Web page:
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This Theory May Subtly Suggest Brexit Won't Happen After All

This Theory May Subtly Suggest Brexit Won't Happen After All

Brexit is a done deal and the United Kingdom will soon officially leave the European Union for good.

Technically, nothing about the above statement is true, as the Brexit vote is not legally binding and the British Parliament has no legal obligation to commit itself to separate from the European Union.

The first of many steps to separating from the European Union is the Prime Minister invoking Article 50, which states, "A Member State which decides to withdraw shall notify the European Council of its intention."

No one notified the European Council. The country's Prime Minister David Cameron said during the campaign trail that he would invoke Article 50 immediately after the voting result. Instead, he resigned from his post, leaving the difficult task up to his successor.

Related Link: Jim Cramer On Brexit: Dumbest Financial Mistake Ever

A comment from a Guardian reader presented an interesting theory that has been making its rounds across the Internet.

According to the individual, Cameron's resignation effectively destroyed the political careers of his successor, whether it be the former mayor of London Boris Johnson or Michael Gove, a prominent and high ranking Member of Parliament.

Johnson, Gove or whoever is named Prime Minister will now have to deal with the "enormity" of the Brexit outcome, including "the markets, Sterling, Scotland, the Irish border, the Gibraltar border, the frontier at Calais, the need to continue compliance with all EU regulations for a free market, re-issuing passports, Brits abroad, EU citizens in Britain, the mountain of legislation to be torn up and rewritten."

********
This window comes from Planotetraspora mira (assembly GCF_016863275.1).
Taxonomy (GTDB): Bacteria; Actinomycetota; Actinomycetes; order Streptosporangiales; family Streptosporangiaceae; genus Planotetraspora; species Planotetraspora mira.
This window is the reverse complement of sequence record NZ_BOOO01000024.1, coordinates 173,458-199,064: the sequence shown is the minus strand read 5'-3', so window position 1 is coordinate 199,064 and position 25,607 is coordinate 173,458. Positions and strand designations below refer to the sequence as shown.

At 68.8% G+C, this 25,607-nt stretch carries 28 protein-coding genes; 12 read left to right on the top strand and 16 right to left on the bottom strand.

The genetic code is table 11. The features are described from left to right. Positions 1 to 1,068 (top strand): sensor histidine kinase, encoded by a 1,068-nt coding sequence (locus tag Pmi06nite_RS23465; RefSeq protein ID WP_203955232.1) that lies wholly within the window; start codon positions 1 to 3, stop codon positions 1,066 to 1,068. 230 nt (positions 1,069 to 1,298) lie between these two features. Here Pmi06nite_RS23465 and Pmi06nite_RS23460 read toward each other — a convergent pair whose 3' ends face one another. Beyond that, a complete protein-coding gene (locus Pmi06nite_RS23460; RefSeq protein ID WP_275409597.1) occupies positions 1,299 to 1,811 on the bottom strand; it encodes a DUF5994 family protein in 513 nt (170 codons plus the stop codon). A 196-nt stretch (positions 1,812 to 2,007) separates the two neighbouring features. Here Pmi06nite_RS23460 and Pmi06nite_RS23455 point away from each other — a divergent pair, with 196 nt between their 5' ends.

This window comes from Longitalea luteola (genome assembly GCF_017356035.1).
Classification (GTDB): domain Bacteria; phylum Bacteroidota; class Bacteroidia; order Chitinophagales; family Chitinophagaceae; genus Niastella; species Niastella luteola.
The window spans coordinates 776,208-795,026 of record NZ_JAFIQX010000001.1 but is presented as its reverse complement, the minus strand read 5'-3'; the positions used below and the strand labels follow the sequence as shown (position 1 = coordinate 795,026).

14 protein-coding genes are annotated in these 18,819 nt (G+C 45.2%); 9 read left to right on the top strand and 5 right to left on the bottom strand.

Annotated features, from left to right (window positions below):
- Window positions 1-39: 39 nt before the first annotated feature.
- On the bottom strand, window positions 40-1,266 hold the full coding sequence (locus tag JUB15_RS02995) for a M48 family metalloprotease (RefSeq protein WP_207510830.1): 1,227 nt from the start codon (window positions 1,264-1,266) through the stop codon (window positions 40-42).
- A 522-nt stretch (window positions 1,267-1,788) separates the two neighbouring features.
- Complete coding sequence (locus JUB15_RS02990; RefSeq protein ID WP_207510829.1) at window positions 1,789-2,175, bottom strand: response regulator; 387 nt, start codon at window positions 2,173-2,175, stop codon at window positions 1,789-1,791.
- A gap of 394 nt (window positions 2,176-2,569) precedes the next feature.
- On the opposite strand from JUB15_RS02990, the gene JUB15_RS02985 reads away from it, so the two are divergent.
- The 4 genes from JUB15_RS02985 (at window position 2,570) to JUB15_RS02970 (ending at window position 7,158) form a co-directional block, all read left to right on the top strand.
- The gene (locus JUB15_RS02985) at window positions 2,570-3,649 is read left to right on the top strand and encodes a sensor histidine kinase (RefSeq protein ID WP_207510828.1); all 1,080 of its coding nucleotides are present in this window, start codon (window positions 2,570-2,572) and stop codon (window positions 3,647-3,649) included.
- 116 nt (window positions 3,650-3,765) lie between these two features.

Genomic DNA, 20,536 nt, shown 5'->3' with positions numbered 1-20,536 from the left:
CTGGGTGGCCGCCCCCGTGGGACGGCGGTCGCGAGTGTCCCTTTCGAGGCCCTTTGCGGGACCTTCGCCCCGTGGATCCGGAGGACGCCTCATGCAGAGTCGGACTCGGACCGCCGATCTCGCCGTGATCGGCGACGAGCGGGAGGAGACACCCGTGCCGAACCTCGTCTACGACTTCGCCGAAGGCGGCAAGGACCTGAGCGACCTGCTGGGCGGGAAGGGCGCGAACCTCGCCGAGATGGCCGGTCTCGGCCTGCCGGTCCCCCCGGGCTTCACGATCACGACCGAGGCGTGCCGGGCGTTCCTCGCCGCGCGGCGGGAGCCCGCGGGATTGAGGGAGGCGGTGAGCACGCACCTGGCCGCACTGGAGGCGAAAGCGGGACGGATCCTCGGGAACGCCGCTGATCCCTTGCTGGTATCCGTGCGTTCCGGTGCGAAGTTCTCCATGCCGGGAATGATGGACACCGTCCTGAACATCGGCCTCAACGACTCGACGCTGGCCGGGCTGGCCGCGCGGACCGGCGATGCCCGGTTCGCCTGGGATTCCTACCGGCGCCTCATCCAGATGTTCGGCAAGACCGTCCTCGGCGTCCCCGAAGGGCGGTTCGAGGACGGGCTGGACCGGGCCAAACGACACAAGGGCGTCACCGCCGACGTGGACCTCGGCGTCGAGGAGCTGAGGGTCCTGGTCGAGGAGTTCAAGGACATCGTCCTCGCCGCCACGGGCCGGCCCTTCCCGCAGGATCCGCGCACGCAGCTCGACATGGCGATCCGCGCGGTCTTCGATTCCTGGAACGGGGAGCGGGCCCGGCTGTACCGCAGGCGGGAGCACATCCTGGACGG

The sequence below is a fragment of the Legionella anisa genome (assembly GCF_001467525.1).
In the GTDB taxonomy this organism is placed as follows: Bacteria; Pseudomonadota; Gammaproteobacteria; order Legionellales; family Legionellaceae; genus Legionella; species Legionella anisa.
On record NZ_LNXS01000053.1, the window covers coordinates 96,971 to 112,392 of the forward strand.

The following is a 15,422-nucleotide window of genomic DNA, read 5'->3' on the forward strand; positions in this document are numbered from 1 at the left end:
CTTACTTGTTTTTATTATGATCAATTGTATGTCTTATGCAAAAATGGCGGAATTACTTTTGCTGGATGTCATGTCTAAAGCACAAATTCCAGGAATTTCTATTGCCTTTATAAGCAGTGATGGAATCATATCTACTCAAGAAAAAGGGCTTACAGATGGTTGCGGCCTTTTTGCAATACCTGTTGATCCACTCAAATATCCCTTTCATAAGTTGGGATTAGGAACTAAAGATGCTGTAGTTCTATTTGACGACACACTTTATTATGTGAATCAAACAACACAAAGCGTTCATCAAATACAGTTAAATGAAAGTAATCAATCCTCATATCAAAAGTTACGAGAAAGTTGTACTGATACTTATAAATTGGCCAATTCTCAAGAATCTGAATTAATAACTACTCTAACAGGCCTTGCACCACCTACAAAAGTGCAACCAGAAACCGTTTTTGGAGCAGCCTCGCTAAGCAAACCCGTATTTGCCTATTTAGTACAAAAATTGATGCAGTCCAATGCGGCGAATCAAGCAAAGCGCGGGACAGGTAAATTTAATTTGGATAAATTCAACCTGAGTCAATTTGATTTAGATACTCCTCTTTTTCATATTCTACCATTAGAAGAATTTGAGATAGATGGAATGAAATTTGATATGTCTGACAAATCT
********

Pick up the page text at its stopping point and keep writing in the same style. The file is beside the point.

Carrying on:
The user further hypothetically asked, "Will you, if elected as party leader, trigger the notice under Article 50?"

"The Brexit leaders now have a result that they cannot use," the theory continued. "For them, leadership of the Tory party has become a poison chalice."

Brexit At Risk

Johnson immediately said following the voting result that the need to immediately invoke Article 50 is not necessary. According to the theory, by stating not right away he really means "never."

Meanwhile, Gove kept on repeating the need to begin "informal negotiations." But why "informal" and not formal and official discussions?

"They both know what a formal demarche would mean: an irreversible step that neither of them is prepared to take," the theory also suggested.

Bottom line, the theory concluded, "All that remains is for someone to have the guts to stand up and say that Brexit is unachievable in reality without an enormous amount of pain and destruction, that cannot be borne. And David Cameron has put the onus of making that statement on the heads of the people who led the Brexit campaign."


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